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On a tiny island in the Philippines, fishermen and green sea turtles live side by side in hard-earned harmony.
That wasn’t always the case: For years, the endangered herbivore was hunted for its flesh and eggs, causing its population to plummet. Slowly and steadily, it has returned, a story of against-the-odds compromise and negotiation among the local community and conservationists, Hannah Reyes Morales reported for The New York Times.
But after 40 years of success, the green sea turtle, and the ecosystem that supports it, face a new human-driven challenge: climate change.
Green sea turtle in the Philippines. © Keith A. Ellenbogen
Apo Island holds a pristine marine sanctuary, within a stretch of ocean known as the “Amazon of the Sea,” where roughly 400 species of coral live in the surrounding waters. Alongside this biodiverse haven is a community of about 1,000 people — predominantly fishermen.
Today the marine sanctuary is seen as an example of what it takes to achieve global conservation goals without sacrificing the needs of a local population that relies on those natural resources. Yet, when talk of establishing a sanctuary to protect the endangered green sea turtle began, it was hotly opposed by fishermen who feared for their livelihoods.
“I remember thinking that our island might be taken from us,” Leonardo Tabanera, an Apo Island fisherman, told The New York Times. “What if we could no longer fish?”
After years of debate, a compromise was found — a no-take zone was established in an area the fishermen seldom used. The intention is for a spillover effect to occur; fish will mature within the sanctuary, then travel into waters where they can be legally and sustainably harvested.
That no-take zone became a successful nursery, allowing reproduction of the sea turtles and other species to flourish, undisturbed. Within a decade, the amount of fish tripled — a win-win for the fishermen, and the environment. The increase in fish has also established Apo as a top destination for diving and snorkeling.
For decades, Apo’s marine sanctuary has maintained its success under the care of local fishermen, with minimal outside funding. But climate change hangs over the community like a dark cloud.
The ocean’s increasing temperatures will escalate coral and fish larvae die-offs and typhoons will continue to worsen, Angel Alcala, a marine biologist who has visited Apo since the 1970s, told The New York Times.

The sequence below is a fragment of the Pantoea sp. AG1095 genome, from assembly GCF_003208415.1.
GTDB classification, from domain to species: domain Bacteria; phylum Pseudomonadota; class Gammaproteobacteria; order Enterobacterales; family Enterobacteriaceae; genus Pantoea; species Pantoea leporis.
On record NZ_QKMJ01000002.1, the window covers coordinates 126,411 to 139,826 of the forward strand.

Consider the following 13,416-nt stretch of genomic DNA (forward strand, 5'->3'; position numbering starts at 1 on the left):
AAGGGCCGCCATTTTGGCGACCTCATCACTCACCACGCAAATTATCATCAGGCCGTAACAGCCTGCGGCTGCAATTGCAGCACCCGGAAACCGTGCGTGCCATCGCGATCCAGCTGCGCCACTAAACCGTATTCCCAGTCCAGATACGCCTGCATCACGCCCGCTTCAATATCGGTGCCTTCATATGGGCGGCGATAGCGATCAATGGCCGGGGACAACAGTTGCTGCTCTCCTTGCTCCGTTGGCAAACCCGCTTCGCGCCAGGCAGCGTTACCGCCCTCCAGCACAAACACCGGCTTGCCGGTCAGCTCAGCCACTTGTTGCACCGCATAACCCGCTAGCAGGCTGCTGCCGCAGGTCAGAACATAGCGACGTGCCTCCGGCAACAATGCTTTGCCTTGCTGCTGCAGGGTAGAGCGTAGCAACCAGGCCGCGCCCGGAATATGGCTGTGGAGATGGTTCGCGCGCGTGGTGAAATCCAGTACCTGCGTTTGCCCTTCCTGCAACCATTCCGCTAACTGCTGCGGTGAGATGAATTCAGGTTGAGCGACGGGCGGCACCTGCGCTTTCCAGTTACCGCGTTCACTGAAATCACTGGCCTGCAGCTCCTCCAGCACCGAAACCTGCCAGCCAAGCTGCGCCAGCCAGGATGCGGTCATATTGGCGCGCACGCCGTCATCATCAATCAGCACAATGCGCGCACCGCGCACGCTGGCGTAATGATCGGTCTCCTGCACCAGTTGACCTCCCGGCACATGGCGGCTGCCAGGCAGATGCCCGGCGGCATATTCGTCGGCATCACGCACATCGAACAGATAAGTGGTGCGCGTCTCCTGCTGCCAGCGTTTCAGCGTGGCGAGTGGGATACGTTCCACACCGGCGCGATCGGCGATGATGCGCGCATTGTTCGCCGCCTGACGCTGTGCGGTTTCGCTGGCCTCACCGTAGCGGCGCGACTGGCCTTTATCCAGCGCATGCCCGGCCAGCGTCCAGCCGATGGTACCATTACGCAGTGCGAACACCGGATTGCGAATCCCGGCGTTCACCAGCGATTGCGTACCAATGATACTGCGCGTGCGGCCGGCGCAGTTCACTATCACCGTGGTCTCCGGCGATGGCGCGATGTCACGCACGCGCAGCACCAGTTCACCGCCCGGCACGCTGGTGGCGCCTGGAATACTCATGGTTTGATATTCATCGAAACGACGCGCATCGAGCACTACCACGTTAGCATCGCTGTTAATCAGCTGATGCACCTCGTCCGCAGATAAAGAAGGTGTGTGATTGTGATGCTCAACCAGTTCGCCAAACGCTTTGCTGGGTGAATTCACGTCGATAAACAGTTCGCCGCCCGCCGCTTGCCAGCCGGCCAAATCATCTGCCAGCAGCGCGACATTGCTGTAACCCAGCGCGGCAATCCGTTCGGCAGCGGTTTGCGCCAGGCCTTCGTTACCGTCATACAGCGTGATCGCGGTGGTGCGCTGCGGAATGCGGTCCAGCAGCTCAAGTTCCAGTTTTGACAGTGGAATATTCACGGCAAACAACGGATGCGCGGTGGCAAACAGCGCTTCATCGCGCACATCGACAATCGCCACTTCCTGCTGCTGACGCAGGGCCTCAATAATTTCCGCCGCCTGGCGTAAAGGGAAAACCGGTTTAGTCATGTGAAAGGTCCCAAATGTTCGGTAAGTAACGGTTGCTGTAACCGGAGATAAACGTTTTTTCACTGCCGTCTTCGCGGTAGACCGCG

“Typhoons usually reached the … area only once in 10 to 15 years before, but now every four or five years a typhoon hits Apo,” he said.
And bleaching events have injured coral reefs in recent years, after sea water that is too warm causes corals to release the algae living in them. Bleached coral is under more stress, and has a higher likelihood of mortality.
Studies predict that Earth’s coral reefs could be wiped out by the end of the century due to climate change and pollution. But a study from a group of marine scientists, including Conservation International’s Jack Kittinger, head of global fisheries and aquaculture work, shows that that future can be prevented.
Essentially, to save coral reefs, Kittinger said we must be proactive and stop them from becoming too degraded from human activities such as overfishing or pollution. Otherwise, it could be too late.
Coral reefs are home to a wealth of different species. They also support livelihoods for more than 6 million reef fishers in 99 countries and territories worldwide, while providing food security, coastal protection and ecotourism for coastal communities.
Local management of marine protected areas and restricted fishing zones — work that is currently happening in Apo’s marine sanctuary — are among the best conservation tools for most communities to increase reef resilience.
In fact, research estimates that protecting 30 percent of the ocean could increase the annual global catch by eight million tons and limit the most severe marine impacts of climate change.
Read the full story from The New York Times here.
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